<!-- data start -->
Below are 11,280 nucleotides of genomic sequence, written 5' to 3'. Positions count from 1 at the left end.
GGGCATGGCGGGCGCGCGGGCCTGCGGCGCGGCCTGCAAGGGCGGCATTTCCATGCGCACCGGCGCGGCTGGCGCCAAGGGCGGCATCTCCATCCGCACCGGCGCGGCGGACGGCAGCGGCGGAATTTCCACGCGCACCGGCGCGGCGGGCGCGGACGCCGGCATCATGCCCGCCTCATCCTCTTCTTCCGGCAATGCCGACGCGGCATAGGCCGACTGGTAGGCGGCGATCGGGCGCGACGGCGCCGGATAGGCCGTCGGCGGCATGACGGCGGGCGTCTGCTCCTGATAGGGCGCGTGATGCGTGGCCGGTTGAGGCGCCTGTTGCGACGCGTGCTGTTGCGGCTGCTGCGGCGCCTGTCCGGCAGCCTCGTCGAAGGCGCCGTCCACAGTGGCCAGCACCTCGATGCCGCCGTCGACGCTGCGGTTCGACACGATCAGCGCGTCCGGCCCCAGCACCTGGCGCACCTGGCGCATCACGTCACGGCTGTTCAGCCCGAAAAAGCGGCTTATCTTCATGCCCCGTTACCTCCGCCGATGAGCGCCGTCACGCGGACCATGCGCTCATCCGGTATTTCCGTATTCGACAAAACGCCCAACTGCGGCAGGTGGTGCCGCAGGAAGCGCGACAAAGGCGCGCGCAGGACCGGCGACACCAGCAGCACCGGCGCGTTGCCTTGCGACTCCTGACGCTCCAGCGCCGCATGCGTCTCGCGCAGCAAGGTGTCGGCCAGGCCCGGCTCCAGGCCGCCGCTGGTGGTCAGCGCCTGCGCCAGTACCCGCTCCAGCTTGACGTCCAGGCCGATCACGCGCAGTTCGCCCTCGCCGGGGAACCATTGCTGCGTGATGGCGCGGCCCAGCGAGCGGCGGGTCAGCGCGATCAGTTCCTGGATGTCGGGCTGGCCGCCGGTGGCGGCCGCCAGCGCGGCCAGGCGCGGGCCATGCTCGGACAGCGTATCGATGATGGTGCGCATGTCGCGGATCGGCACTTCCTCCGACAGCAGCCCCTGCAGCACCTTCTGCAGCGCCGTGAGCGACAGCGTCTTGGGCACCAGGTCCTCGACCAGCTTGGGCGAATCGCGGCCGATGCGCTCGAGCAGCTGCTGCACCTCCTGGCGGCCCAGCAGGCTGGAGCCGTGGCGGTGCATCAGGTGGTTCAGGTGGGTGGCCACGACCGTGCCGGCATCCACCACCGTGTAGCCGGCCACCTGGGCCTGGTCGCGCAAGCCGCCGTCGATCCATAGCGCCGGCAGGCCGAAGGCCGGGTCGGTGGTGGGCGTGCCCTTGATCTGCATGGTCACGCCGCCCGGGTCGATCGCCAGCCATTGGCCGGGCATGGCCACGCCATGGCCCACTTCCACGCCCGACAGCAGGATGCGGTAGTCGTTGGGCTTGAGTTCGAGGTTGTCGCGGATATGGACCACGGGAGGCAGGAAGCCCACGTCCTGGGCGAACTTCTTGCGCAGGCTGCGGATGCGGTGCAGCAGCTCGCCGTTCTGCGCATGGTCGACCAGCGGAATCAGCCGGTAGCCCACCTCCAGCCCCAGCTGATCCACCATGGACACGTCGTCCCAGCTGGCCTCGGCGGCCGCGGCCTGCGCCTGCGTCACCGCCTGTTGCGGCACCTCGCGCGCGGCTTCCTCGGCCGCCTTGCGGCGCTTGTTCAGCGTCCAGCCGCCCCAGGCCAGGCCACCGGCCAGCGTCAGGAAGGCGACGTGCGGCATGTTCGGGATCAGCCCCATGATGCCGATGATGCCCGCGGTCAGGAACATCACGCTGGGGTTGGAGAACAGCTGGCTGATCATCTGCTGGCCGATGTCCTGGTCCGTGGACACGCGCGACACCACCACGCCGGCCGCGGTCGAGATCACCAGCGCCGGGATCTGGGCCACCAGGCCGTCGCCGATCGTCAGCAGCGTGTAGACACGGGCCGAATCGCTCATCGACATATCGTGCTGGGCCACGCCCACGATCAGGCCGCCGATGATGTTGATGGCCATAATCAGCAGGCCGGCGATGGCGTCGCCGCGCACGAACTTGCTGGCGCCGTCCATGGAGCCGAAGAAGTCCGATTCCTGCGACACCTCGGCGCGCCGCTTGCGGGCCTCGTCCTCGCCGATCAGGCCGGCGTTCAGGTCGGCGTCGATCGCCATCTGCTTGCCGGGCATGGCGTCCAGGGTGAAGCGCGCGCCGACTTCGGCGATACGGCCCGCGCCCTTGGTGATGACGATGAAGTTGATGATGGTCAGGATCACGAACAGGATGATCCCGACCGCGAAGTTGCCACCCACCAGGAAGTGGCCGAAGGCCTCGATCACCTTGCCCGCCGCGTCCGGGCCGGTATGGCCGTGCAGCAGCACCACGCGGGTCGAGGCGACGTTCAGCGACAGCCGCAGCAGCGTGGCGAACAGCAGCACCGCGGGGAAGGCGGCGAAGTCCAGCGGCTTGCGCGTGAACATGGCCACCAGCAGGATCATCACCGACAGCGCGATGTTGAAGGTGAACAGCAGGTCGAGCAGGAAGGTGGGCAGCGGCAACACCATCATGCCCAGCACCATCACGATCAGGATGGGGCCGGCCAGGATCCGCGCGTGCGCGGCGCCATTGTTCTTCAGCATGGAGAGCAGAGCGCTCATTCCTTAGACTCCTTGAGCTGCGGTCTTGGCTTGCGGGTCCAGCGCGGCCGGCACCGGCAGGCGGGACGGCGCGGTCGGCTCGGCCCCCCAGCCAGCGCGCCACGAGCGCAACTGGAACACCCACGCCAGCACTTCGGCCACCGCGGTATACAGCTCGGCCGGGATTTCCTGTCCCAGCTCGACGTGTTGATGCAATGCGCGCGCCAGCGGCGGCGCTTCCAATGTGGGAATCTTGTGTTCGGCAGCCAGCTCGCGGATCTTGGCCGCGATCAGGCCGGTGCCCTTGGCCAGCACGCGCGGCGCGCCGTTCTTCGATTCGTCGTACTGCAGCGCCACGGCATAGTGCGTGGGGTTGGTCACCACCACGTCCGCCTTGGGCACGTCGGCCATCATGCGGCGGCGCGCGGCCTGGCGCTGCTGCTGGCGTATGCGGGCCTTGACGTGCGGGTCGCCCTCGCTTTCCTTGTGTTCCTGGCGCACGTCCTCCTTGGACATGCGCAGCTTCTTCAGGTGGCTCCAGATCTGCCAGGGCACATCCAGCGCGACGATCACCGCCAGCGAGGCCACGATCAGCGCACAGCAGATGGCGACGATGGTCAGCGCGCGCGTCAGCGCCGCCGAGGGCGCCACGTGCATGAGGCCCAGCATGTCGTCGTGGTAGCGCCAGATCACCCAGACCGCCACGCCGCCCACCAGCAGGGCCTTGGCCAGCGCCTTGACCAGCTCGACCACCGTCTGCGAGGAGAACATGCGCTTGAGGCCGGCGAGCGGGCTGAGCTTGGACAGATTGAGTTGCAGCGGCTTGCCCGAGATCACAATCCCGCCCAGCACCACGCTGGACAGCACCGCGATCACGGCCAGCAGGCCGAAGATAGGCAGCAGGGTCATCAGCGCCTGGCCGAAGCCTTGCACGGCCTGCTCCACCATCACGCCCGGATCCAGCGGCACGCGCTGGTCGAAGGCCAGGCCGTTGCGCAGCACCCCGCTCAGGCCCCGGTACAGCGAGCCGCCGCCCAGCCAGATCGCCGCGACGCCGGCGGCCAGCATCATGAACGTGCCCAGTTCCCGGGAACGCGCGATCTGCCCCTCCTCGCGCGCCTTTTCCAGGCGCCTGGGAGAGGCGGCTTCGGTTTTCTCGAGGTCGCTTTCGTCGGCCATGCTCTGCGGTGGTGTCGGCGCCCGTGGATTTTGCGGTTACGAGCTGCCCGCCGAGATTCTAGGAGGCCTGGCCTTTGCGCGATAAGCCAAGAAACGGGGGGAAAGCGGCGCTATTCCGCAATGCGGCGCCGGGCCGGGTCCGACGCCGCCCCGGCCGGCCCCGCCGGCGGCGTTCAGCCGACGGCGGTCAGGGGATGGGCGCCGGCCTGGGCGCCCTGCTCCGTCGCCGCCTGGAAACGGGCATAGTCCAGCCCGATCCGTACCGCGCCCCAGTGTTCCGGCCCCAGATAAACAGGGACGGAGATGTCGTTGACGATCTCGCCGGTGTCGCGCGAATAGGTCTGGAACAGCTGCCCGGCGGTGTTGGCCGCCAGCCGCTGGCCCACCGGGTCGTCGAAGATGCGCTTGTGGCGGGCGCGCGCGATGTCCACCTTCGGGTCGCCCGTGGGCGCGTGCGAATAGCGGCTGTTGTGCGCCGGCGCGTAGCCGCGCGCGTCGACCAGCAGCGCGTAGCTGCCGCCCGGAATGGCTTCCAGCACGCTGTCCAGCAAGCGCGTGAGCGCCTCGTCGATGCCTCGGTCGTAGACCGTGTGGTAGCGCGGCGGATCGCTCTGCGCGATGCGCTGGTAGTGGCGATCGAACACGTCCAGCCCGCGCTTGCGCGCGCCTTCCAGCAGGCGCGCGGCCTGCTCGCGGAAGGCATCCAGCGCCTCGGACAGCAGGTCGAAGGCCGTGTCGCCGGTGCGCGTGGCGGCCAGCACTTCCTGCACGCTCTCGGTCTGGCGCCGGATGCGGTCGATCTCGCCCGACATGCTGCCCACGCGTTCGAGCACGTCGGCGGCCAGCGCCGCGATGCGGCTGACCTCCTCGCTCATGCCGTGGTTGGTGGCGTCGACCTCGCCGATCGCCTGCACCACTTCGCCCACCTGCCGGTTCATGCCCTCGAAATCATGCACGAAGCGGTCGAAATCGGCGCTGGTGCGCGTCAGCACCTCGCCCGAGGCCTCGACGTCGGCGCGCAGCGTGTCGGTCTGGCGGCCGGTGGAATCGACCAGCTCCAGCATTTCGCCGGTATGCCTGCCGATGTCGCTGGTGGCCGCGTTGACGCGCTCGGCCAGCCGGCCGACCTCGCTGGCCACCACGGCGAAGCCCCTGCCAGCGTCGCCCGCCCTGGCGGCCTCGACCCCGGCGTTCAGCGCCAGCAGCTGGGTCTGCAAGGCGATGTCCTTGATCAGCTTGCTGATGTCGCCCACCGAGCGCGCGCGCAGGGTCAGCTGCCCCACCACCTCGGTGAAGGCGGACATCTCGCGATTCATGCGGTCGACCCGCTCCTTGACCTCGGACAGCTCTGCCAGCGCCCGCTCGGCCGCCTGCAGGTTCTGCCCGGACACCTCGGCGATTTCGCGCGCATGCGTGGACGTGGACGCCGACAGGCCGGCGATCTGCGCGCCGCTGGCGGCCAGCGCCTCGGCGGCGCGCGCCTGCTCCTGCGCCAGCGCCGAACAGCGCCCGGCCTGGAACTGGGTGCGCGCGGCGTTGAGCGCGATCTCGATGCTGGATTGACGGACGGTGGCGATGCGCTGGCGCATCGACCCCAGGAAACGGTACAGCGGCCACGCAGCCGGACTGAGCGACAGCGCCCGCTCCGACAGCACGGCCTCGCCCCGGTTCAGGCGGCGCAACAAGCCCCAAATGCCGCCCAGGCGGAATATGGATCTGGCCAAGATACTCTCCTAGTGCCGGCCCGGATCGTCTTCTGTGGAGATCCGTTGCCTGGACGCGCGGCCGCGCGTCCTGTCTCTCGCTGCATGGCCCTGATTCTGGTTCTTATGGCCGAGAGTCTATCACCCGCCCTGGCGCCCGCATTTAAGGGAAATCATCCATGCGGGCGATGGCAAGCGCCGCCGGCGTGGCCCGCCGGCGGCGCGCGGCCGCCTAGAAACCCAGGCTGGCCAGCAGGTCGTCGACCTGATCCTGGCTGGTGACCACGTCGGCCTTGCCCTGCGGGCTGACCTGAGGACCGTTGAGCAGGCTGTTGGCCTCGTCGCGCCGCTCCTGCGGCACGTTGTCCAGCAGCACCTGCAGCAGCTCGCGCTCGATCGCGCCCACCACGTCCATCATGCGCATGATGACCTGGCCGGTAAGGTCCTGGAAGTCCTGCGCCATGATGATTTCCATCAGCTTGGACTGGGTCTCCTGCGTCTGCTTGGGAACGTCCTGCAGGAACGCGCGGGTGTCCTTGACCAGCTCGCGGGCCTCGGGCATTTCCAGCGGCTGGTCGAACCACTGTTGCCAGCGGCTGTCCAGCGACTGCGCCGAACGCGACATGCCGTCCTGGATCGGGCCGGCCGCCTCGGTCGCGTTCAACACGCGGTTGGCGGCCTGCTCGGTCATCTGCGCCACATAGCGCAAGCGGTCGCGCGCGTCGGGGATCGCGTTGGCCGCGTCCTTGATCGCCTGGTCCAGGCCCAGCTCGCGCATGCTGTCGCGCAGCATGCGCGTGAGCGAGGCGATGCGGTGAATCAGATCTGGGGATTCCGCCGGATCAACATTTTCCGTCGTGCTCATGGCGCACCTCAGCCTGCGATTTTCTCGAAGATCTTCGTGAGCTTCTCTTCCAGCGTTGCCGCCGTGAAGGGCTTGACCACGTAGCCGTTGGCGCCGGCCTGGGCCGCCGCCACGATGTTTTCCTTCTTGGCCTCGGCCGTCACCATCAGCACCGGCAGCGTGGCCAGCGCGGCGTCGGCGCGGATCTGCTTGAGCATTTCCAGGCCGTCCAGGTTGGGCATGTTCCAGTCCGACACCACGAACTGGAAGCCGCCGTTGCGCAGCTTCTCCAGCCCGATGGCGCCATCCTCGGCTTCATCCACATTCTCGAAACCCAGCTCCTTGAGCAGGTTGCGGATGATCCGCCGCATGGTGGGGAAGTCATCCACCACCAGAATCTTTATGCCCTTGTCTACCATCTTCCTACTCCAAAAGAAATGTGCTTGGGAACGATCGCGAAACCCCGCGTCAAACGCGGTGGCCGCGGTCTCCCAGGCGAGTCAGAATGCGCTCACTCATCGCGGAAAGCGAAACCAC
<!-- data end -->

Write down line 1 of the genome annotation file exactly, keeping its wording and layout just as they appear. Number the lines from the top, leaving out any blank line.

Below are 11,280 nucleotides of genomic sequence, written 5' to 3'. Positions count from 1 at the left end.